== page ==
How about bringing this subject up in another conversation, saying you fooled yourself when the subject came up before, but you’ve had a lot of time to think about it and you’ve realized it’s not a good thing for either one of you to have a friend who isn’t a friend of the marriage. Pick your time, place, and atmosphere and try to get a POJA with him. Use the example you used in your last post if you want to.

Better yet, if you have an example of a male friend in your life (past or present...based on an actual event or a potential one) who you might should drop (or have already dropped) for the same reason, make that a part of the discussion. (Or use the example of a girlfriend/sister/coworker/whoever whose experience would contribute to what you're trying to get across. Heck, ask your IC for an example.) Something like that would be a very powerful anecdote he could not help but understand.

Homework assignment <grin>: Read or re-read Not "Just Friends" by Shirley P. Glass, Ph.D. That book is a lengthy discussion of inappropriate friends.

Half full observation: Evidently, he's being very open -- tending toward transparency -- because you apparently knew beforehand he would be seeing/talking to her.

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I know ... I should have enforced my boundaries. I was just telling my best friend last night how I've been so bad in the past with just pushing my boundary line back further and further each time he approaches it and how I have to stop doing that. Then what did I do? Ugh! So disappointed in myself!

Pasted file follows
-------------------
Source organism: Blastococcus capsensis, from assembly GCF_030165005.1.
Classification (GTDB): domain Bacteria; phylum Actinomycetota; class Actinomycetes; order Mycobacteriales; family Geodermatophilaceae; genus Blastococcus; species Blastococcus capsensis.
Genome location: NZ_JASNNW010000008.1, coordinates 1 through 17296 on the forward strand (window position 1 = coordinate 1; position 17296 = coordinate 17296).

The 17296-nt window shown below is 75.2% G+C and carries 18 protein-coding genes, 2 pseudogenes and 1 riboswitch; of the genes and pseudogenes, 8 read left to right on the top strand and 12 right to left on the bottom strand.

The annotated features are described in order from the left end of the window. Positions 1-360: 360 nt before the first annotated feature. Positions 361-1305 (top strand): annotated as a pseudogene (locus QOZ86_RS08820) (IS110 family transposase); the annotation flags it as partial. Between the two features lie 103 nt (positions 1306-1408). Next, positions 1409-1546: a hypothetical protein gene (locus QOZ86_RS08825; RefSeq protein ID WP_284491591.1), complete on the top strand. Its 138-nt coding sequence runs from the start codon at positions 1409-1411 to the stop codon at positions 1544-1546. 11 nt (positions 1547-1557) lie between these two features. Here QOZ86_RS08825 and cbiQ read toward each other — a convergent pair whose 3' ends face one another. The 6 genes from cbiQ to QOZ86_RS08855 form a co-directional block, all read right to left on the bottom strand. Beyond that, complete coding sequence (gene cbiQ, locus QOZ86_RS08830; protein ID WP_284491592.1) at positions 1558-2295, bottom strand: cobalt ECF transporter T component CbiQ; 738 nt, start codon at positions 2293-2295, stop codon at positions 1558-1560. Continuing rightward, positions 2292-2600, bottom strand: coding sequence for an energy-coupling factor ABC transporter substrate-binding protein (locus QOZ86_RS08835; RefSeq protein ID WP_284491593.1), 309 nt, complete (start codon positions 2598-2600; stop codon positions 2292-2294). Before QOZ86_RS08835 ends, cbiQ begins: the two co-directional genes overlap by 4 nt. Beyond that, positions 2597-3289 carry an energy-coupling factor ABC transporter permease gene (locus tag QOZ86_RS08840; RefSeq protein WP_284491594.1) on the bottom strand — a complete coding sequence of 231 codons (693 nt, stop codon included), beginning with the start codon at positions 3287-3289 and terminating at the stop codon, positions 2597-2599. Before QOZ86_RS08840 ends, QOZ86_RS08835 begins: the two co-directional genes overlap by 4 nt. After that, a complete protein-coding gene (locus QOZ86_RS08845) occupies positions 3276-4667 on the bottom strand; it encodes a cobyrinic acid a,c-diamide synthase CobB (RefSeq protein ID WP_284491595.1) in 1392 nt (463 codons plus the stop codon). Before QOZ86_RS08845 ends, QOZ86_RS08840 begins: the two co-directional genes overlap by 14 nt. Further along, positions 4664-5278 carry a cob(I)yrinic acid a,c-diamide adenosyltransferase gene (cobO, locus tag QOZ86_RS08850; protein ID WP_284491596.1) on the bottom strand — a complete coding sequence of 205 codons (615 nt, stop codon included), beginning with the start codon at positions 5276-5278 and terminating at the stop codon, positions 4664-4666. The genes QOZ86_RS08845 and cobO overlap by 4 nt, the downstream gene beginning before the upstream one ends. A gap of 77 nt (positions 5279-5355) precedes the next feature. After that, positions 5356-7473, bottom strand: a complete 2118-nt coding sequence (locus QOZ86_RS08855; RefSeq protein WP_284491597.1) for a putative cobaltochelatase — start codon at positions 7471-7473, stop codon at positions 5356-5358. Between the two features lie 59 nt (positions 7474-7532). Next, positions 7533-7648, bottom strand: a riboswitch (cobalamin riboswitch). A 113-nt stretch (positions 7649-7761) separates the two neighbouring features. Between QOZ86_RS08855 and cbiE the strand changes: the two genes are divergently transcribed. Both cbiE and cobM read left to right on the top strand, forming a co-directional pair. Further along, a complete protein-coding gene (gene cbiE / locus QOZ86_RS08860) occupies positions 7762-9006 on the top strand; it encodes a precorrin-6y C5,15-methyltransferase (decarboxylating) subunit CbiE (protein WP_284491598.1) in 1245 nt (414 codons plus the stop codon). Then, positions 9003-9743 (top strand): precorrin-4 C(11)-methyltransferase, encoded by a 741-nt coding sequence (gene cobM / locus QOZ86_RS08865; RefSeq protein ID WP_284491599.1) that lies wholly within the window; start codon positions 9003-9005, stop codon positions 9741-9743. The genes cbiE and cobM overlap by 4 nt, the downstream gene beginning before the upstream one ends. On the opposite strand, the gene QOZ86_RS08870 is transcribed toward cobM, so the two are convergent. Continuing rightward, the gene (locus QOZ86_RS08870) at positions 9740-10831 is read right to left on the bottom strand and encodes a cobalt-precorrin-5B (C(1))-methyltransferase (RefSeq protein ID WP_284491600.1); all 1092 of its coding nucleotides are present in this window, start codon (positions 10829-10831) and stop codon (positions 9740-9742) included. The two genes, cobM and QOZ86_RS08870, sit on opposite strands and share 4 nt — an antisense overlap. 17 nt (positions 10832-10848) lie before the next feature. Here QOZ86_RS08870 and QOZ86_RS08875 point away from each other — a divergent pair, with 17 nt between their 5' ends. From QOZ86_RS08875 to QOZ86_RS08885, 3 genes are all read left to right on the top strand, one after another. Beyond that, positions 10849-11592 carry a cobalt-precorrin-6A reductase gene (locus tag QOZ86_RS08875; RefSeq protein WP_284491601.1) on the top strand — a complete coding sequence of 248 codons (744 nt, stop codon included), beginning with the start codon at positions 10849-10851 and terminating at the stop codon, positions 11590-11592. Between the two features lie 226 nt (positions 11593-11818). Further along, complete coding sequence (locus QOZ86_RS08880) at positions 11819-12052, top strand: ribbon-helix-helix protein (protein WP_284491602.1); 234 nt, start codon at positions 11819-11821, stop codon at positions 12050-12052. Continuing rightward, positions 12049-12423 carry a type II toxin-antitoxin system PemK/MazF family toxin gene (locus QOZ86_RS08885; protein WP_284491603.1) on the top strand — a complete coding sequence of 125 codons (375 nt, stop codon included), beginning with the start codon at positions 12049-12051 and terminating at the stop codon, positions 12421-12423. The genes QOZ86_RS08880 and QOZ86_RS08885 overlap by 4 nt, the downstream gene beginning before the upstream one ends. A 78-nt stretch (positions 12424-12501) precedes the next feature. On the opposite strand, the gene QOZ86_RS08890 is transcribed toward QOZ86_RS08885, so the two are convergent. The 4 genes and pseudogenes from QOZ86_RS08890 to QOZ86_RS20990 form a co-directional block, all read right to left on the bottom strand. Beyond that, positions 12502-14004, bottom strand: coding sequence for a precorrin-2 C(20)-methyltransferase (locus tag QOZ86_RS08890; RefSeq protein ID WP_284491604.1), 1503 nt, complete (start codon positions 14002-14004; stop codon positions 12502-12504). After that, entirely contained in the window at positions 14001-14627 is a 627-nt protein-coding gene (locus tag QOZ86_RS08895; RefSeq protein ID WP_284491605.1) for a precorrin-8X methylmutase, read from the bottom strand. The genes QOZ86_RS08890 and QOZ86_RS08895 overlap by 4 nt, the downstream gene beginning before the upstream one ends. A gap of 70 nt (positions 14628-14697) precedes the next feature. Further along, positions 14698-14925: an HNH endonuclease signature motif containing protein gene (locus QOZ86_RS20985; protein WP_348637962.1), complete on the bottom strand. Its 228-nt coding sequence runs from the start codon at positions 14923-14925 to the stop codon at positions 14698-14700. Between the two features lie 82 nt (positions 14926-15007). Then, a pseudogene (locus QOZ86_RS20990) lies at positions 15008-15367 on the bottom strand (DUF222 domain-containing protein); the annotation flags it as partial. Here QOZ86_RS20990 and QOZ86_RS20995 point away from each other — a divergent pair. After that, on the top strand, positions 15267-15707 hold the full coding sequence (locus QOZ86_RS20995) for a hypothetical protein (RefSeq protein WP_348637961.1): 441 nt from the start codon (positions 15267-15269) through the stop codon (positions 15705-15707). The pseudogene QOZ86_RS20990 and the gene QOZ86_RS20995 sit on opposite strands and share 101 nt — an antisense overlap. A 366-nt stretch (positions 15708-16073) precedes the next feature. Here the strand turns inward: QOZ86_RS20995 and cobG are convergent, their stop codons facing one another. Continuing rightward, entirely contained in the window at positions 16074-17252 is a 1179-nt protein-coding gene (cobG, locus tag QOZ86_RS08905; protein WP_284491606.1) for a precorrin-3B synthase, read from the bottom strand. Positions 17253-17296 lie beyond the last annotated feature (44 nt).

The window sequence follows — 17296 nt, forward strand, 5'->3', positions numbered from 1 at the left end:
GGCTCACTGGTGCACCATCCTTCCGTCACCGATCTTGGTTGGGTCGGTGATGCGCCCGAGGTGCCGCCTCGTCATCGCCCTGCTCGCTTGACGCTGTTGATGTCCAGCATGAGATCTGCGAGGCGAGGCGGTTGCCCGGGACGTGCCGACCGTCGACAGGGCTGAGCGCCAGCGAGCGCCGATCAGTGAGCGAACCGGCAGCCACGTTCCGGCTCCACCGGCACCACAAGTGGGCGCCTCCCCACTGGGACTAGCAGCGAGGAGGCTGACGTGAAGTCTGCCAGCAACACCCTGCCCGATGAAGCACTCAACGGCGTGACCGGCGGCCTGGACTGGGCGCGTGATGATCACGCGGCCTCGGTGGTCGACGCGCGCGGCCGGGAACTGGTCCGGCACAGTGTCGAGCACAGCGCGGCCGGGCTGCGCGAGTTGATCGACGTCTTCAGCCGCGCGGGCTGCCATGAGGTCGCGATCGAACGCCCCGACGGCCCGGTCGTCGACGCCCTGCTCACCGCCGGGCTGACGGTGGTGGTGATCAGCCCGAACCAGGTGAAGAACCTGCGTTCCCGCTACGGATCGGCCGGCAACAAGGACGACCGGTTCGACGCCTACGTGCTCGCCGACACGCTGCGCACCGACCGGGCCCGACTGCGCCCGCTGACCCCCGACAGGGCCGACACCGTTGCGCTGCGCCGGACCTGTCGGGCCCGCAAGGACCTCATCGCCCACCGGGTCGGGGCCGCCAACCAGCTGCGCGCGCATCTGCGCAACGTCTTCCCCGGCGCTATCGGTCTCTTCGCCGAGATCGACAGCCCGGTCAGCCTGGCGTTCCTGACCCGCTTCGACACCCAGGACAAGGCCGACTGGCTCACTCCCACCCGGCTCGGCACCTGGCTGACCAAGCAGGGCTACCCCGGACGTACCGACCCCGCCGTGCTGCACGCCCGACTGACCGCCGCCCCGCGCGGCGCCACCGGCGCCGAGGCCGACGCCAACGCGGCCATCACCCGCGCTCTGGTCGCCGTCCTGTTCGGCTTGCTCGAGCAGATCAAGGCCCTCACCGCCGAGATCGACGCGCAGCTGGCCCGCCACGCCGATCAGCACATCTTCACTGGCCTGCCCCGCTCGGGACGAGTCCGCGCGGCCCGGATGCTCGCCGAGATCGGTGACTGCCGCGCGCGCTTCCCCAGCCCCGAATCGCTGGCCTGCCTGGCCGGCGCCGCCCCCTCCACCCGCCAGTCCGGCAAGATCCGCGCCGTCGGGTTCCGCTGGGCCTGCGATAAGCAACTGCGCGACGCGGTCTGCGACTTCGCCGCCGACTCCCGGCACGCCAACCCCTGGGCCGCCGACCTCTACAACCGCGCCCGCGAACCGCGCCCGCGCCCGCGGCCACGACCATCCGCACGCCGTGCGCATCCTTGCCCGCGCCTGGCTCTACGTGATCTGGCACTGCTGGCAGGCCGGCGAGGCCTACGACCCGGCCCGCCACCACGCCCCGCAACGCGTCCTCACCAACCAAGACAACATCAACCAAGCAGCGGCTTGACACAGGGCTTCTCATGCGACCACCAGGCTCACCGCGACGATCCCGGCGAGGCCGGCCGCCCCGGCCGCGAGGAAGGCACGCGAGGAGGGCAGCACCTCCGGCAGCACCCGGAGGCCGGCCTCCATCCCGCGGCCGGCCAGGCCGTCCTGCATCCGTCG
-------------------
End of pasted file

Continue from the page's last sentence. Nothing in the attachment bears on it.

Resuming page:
I will re-read "Not Just Friends" - matter of fact, I'll begin tonight.



Edited to note that I have also pushed my boundaries back for myself - otherwise I couldn't have had an affair. Which is why it is so important that I learn to stick to my boundaries.

Last edited by time_for_change; 05/22/07 02:07 PM.
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TFC, we all like to think we're so not the children we once were. We see a three-year-old pushing disciplinary boundaries with his or her parents and we nod knowingly. That's what children do, we say.

To me, the problem is adults do the same things a three-year-old does every chance we get. We are a competitive species and most of us take every occasion we have to test boundaries, and often for the same reason a three-year-old does...we want to see if the boundary is still there. If it is, the three-year-old inside all of us is reassured and we back off...until the next time.

Lady, if you don’t enforce the boundaries with a three-year-old, the toddler’s development ultimately suffers, right? The result of keeping a particular boundary in place might be the child never develops a sense of self-discipline that leads to a good work ethic that leads to a productive job that leads to a great career that leads to...etc., etc. If you don’t reinforce boundaries in a relationship, it can lead in a few short steps to a marriage that is a relationship in name only.